Business Technology: First Steps Toward A New Business Model - InformationWeek

InformationWeek is part of the Informa Tech Division of Informa PLC

This site is operated by a business or businesses owned by Informa PLC and all copyright resides with them.Informa PLC's registered office is 5 Howick Place, London SW1P 1WG. Registered in England and Wales. Number 8860726.

IoT
IoT
News
Commentary
1/17/2003
03:30 PM
Commentary
Commentary
Commentary
50%
50%

Business Technology: First Steps Toward A New Business Model

Last week, I proposed a new model for how business-technology managers and executives can try to model a global architecture that's not only aligned with business objectives but is capable of enhancing existing ones and can help create new ones (Jan. 13, p. 68; informationweek.com/922/evans.htm). I suggested that the three core elements of such a plan should be global-supply management on the supplier and partner side; collaborative business based in the center and actively radiating outward to suppliers, suppliers' suppliers, partners, customers, and customers' customers; and real-time business cutting across all facets of this model but focused particularly on customers, prospects, and the rapidly shifting feelings and desires of the market. More important, I asked for your feedback on this proposal: Does it work for you? Why or why not? What's a better idea? Is the existing SCM-ERP-CRM model ready to be replaced? Or are all these acronyms merely so much sound and fury, signifying nothing?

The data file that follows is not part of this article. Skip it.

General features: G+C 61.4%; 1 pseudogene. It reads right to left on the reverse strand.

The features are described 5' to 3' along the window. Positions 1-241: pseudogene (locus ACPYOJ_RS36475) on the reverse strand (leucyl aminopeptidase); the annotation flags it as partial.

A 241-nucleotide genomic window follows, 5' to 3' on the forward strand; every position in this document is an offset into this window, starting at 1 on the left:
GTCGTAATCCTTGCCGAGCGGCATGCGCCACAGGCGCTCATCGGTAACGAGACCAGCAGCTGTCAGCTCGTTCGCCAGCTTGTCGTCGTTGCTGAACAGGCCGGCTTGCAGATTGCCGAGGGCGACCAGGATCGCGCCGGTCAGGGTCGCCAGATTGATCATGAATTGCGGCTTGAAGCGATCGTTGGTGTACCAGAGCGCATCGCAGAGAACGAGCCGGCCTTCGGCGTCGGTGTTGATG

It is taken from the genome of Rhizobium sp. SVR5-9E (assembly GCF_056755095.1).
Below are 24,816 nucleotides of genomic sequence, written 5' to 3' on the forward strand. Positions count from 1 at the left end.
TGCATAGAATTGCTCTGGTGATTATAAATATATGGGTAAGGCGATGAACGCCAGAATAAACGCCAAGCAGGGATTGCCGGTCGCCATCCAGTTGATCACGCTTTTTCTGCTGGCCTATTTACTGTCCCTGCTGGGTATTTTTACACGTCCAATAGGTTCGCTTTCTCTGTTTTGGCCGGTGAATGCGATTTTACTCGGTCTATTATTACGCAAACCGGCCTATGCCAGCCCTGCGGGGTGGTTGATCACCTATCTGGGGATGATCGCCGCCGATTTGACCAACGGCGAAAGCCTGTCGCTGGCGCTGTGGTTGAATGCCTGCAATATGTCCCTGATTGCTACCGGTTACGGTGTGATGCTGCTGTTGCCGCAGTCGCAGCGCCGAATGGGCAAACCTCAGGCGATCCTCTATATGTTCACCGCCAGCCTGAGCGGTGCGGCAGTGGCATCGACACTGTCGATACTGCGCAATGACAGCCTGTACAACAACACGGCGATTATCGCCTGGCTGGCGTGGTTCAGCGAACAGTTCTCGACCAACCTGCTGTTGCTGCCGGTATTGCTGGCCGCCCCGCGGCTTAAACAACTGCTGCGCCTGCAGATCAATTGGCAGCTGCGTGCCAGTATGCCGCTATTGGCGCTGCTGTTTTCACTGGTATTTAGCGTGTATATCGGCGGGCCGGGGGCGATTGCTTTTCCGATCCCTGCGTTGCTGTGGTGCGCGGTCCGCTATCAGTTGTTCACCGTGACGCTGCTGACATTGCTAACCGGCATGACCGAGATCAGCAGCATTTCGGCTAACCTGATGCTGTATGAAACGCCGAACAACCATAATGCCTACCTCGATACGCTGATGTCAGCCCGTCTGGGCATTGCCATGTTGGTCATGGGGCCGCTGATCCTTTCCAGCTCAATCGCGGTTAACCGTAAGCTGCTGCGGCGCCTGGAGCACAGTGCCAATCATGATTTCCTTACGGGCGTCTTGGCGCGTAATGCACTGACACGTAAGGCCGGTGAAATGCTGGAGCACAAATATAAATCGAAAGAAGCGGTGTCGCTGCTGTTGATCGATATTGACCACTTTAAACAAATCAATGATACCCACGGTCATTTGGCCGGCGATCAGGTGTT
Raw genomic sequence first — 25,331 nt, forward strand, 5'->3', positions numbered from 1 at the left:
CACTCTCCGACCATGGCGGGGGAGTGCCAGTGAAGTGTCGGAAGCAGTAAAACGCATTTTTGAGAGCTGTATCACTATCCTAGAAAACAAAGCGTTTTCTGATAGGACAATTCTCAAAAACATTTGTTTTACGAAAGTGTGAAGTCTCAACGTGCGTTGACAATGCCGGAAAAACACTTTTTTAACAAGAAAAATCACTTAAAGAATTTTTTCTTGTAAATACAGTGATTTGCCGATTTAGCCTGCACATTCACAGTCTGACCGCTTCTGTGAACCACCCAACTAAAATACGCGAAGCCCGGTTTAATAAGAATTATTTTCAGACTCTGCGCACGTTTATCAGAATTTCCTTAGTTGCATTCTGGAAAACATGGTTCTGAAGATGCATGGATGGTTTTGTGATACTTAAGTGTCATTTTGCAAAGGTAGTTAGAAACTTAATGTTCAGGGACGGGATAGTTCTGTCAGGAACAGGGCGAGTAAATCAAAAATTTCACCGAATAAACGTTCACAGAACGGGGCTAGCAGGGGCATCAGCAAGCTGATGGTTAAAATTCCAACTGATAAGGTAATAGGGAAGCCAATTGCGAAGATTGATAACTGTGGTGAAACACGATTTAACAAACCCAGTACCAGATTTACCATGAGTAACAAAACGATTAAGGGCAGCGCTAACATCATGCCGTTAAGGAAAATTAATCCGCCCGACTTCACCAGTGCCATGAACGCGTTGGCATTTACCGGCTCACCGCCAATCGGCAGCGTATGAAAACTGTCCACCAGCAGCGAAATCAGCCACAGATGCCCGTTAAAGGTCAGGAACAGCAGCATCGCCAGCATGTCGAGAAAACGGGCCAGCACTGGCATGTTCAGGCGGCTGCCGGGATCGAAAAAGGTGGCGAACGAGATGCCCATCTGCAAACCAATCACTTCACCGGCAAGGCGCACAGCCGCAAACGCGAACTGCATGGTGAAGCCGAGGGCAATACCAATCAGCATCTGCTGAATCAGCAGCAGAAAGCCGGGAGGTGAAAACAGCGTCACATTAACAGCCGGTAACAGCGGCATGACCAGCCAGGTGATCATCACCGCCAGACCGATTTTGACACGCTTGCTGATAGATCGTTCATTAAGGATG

You sent in a huge number of replies -- most of them thoughtful and insightful, some brilliant, and some ... well, perhaps I didn't phrase my question clearly enough. And I promised I'd select the three that I felt were the most thoughtful, and the thinkers behind those ideas would receive a complimentary registration to our Spring Conference, March 2 to 5, in Amelia Island, Fla. (cmp.netline.com/2spring4). The three winning entries are posted at informationweek.com/923/winners.htm, and some excellent runners-up are at informationweek.com/923/runup.htm. Thanks to everyone who took the time to share her or his ideas. Here are some highlights from the winners (in alphabetical order).

"The terror suspect who stabbed to death a police officer in Manchester is alleged to be a 'key' al-Qa'ida member who was wanted by MI5 for plotting chemical attacks in Britain," London's Independent reports. "The 27-year-old suspect, who was not handcuffed, is accused of stabbing Detective Constable Stephen Oake, 40, after he broke free from a uniformed officer and grabbed a knife in the kitchen."

-- From "Best of the Web Today" on Opinion Journal.com, Jan. 16